Don’t Trump over thin ice
Don’t Trump over thin ice
An opportunity for sports diplomacy: with the Winter Olympic Games about to open in Pyeongchang, Jutta Engelhardt discusses the potential for the event to be used to reduce the likelihood of conflict on the Korean peninsula.
Finally, there is again an exceptional opportunity for sports diplomacy with global relevance and high visibility. North Korean ice skating athletes qualified to participate in the Winter Olympics in neighbouring South Korea, class enemy and ideological counterpart to one of the last communist fortresses of the world. To make use of this window of opportunity for reconciliation and the prevention of a potentially global conflict, we need an officially mandated individual of high political profile to support the two Korean delegations in their attempts to re-establish civil relations and a mode of negotiations worthy the efforts made. But who is to support this process now that we stand without a UN Office for Sport for Development and Peace, lacking a special advisor that we treated ourselves to in much more peaceful times?
The world has been stunned listening to war rhetoric and intimidation, as well as verbal and military assaults by two leaders concerned with hubris, deviation of attention from domestic problems and megalomania. We have seen scary troop movements on land and at sea, had to listen to concrete dates announced for military strikes and held our breath in fear when missiles dropped into the Pacific.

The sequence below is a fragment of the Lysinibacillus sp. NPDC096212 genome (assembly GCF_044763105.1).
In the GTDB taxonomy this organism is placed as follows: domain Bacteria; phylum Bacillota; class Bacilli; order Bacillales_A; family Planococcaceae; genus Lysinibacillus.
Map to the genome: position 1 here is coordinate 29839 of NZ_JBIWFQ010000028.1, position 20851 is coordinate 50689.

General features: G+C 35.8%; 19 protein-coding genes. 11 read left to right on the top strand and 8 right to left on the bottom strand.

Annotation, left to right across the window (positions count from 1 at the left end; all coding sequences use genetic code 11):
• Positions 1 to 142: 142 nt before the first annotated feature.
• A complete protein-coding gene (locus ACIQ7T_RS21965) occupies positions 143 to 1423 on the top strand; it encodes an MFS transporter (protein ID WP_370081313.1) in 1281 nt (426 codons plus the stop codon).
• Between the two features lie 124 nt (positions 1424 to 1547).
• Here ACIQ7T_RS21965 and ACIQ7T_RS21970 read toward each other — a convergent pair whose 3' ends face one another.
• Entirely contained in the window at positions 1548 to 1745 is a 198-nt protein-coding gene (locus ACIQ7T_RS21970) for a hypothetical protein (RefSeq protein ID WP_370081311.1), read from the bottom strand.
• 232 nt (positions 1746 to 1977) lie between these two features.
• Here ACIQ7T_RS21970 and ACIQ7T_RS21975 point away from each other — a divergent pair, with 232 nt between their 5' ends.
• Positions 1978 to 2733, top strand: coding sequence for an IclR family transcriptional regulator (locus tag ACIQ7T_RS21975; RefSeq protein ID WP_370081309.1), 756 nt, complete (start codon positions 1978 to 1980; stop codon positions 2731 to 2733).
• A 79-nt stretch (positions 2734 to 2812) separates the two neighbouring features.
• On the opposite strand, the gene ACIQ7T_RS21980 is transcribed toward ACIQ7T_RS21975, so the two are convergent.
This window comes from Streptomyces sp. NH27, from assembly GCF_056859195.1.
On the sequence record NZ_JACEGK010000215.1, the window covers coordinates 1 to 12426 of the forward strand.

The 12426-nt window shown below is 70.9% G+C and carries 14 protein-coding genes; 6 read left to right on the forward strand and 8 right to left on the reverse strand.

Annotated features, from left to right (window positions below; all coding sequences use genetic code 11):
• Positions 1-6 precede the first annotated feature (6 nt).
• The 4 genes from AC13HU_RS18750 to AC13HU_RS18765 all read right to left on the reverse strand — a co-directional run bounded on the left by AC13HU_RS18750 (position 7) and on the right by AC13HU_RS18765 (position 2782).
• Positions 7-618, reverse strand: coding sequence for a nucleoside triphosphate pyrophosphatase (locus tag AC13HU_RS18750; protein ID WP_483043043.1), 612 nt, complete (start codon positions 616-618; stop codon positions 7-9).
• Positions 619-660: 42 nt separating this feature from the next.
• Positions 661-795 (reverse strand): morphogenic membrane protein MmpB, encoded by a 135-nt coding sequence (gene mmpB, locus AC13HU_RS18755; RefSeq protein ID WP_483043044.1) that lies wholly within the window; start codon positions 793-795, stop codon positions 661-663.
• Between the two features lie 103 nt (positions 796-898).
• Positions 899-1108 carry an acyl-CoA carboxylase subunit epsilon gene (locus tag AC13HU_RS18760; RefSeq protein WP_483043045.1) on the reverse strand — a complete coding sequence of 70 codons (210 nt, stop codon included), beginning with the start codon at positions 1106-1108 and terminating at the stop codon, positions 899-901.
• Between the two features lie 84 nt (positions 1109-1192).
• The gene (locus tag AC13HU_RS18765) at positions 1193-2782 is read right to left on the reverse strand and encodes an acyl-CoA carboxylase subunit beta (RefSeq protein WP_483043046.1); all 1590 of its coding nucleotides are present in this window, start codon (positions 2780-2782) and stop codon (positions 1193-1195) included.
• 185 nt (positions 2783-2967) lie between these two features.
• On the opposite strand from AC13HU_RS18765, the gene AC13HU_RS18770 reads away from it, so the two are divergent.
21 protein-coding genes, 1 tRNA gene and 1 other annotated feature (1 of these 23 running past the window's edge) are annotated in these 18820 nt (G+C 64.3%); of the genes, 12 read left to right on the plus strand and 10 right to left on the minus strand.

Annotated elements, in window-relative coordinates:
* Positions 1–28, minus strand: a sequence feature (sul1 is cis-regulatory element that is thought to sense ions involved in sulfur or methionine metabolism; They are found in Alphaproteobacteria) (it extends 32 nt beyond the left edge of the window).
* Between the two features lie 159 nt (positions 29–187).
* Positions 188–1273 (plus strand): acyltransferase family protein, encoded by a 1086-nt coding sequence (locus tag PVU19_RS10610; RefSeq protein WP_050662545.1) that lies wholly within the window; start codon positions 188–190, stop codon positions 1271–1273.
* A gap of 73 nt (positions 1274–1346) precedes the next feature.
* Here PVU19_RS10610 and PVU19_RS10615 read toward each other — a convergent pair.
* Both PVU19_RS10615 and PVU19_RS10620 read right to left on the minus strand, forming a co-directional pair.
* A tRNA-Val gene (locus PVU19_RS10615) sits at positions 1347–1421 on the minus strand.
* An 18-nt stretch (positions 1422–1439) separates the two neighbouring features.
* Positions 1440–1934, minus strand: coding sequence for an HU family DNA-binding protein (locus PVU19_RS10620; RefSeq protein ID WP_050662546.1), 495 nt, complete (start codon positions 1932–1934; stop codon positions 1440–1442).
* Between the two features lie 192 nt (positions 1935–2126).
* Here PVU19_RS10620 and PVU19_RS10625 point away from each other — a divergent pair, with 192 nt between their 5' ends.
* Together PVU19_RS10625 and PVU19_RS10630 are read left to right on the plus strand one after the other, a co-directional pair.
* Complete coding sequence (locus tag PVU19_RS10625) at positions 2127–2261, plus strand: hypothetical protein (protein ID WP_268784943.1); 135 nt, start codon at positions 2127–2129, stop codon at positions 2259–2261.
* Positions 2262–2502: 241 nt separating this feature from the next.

For many years, the Korean conflict had little international visibility and we falsely assumed that a solution similar to historic events happening in Europe in the 1990s could become a reality. The change in leadership from father to son in North Korea, however, rejuvenated the ideological warfare and the suppression of the North Korean people. Despite the fact that Kim Jong-un was supposedly educated in Switzerland for many years, the ideological trenches deepened and the physical and psychological suffering aggravated due to his megalomaniac behaviour.
When Donald Trump - who loves to offend, breach every political etiquette and does away with every diplomatic rule in conflict negotiation - entered presidential office in the US, fire was put the fuse. It seems only a matter of time until the sub-regional or even global warfare will begin. In November 2017, we were very close to deadly military action and it was only thanks to international pressure and some very strategically thinking advisors to both leaders that war was temporarily avoided.
It would be wrong, however, to consider us safe. Only if we use every possible opportunity for negotiations and meaningful exchange, can co-existence and rapprochement again be an option.
A fiery dance on ice is currently our best bet to serious negotiations and very practical steps to political de-escalation. We can not let this opportunity pass by; we need to prepare a negotiation table for high level sports functionaries and political influencers to meet each other alongside the Winter Olympics in Pyeongchang. In 2013, the then Special Advisor WiIfried Lemke succeeded in getting a North Korean delegation to participate in the Peace and Sport Forum in Monaco. For many of us, the filibustering taking place officially was tiresome, but behind curtains at least some exchange happened that served the purpose of sport diplomacy.
Let’s not miss the chance of proving that sport diplomacy has a chance of making a difference.